CLEVELAND -- Carlos Carrasco tries not to think too much about how the Indians' World Series chances might have differed had he been healthy. What the pitcher has focused on is the job the rest of the rotation did and what that could mean for Cleveland's quest to get back to the Fall Classic.
For the past two weeks, Carrasco has been throwing with no lingering issues from the fractured right hand he sustained in September. The big righty has played catch in Florida with fellow Tribe starter Danny Salazar, whose own injury woes kept him out of the playoff rotation. With both starters expected to be ready for Opening Day, Carrasco likes Cleveland's chances once again.
"I'm 100 percent right now. I'm good," Carrasco said Monday from the Dominican Republic, where he is helping deliver baseball gloves and shoes to kids this week. "I'm going to be ready this year to help the team. I can't wait to go to Spring Training and start games and start the season again."
Carrasco has been busy this offseason.
After the Indians' deep postseason run, Carrasco and his family traveled to Europe for vacation. For the past three months, his home in Tampa, Fla., became the headquarters for medical supply and toy donations for charitable efforts for his native Venezuela through his foundation. The pitcher was in Cleveland last week for a scheduled checkup, has spent time doing charity work in the Tampa Bay area and is now in the D.R.
Carrasco plans on heading to Cleveland for Tribe Fest on Jan. 28, and then he will be off to Goodyear, Ariz., to get an early jump on Spring Training. At the moment, he has built up to throwing from 90-100 feet and has resumed heavy weight lifting. His right hand -- fractured by a line drive hit by Ian Kinsler on Sept. 17 -- is no longer a problem.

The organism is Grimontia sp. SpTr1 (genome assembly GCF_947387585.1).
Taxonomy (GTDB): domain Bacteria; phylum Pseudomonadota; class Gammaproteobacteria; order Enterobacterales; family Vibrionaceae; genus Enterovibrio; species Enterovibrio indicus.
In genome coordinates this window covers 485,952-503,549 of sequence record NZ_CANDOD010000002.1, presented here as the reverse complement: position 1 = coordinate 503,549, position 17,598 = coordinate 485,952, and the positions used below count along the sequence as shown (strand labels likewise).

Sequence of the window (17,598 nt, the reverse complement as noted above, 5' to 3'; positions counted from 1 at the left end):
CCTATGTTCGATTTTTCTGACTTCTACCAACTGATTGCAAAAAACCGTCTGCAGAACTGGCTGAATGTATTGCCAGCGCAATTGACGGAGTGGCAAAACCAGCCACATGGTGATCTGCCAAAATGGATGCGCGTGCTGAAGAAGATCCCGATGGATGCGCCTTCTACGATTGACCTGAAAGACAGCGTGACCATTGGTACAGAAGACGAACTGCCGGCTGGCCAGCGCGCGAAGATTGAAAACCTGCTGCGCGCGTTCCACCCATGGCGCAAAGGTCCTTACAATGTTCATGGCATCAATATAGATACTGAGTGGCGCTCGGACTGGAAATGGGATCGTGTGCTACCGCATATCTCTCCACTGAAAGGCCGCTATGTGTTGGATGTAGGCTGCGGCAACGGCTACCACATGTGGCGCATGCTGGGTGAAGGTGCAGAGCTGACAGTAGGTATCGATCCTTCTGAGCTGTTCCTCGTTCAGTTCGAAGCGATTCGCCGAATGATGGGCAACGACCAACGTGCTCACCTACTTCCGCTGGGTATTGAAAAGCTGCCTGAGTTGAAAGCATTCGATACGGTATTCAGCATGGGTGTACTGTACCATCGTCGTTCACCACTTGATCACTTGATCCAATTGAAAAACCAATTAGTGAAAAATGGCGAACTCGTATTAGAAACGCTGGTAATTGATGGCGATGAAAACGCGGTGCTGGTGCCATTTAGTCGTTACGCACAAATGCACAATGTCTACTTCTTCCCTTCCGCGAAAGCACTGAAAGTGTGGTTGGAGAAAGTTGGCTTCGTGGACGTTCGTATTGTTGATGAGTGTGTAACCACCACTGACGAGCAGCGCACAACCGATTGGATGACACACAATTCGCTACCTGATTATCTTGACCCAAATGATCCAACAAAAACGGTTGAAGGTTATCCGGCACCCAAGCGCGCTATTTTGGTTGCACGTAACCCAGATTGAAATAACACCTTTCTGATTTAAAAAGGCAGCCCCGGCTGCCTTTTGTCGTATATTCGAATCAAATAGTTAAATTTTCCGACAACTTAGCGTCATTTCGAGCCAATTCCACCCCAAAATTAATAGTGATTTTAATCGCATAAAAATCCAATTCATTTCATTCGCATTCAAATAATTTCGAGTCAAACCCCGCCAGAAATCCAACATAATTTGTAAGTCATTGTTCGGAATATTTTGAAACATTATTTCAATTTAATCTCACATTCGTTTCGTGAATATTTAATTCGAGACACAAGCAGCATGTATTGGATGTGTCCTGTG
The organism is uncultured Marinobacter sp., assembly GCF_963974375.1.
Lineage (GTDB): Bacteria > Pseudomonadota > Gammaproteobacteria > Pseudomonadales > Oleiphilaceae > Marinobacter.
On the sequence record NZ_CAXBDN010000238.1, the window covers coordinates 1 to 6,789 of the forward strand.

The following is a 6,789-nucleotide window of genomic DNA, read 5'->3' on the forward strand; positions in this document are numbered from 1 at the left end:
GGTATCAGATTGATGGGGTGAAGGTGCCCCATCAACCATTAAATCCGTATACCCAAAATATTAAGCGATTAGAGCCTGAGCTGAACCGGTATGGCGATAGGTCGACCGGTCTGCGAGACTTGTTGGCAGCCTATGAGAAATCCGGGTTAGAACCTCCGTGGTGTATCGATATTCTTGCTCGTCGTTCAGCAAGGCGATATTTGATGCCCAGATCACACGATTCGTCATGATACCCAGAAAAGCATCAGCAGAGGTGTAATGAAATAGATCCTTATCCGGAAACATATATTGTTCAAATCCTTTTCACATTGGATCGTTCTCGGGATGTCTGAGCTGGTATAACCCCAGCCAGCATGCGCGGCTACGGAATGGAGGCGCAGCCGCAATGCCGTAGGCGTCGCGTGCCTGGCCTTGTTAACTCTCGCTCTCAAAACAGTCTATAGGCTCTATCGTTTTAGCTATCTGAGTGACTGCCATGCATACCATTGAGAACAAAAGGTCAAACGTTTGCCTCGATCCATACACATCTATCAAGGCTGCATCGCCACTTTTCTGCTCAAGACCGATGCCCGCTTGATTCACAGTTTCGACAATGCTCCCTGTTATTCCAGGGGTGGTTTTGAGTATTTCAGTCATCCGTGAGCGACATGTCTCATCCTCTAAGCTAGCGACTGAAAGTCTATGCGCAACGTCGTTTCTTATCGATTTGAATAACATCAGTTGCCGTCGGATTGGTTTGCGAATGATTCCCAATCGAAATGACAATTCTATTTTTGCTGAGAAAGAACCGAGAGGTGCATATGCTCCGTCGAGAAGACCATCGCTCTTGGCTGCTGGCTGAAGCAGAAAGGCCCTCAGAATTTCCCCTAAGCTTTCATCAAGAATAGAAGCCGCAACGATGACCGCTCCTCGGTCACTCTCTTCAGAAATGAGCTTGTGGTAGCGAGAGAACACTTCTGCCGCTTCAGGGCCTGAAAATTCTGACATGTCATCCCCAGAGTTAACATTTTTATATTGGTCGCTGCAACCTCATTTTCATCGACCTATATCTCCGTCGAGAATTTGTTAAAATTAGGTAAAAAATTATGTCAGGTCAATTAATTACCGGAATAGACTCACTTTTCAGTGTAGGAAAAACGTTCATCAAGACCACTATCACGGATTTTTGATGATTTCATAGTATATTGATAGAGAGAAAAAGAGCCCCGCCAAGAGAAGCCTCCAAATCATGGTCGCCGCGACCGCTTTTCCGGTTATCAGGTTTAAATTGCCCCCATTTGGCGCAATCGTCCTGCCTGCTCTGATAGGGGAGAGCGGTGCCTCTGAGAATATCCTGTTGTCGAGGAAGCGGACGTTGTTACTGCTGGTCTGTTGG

The injury -- specifically, a non-displaced fracture of the fifth metacarpal -- cost Carrasco the remainder of the regular season and the playoffs. The right-hander ended the campaign 11-8 with a 3.32 ERA and 150 strikeouts in 146 1/3 innings. It was a big blow for the Indians, who also lost Salazar to a right forearm injury in September. In the playoffs, Cleveland leaned heavily on Corey Kluber, Josh Tomlin and Trevor Bauer.
With those three arms, plus one start from rookie Ryan Merritt in the American League Championship Series against Toronto, Cleveland reached its first World Series since 1997. The Indians then lasted until Game 7 with the depleted staff. During each clinching celebration along the journey, Carrasco was in the middle of the party. During games, he was there cheering on his team.
"You know what? It was a little bit hard," Carrasco said. "But, at the same time, I couldn't show that to my teammates. They always tell me how happy I am and how I'm always playing around. As soon as I got hit on my hand, I put it in my mind that I can't let that beat me. I need to feel good and be the same guy with everyone. So, that's what I did."
Carrasco then watched Kluber, Tomlin and Bauer nearly lead the Indians to a World Series championship.
"Those guys, I've got big, big, big respect for those three guys," Carrasco said. "Those guys were unbelievable. They gave everything."
And Carrasco is confident that Cleveland has the pieces to go for it again.
"It was great, what those three guys did," Carrasco said. "With five guys now, when the season starts, it's going to be great."
Jordan Bastian has covered the Indians for MLB.com since 2011, and previously covered the Blue Jays from 2006-10. Read his blog, Major League Bastian, follow him on Twitter @MLBastian and listen to his podcast. This story was not subject to the approval of Major League Baseball or its clubs.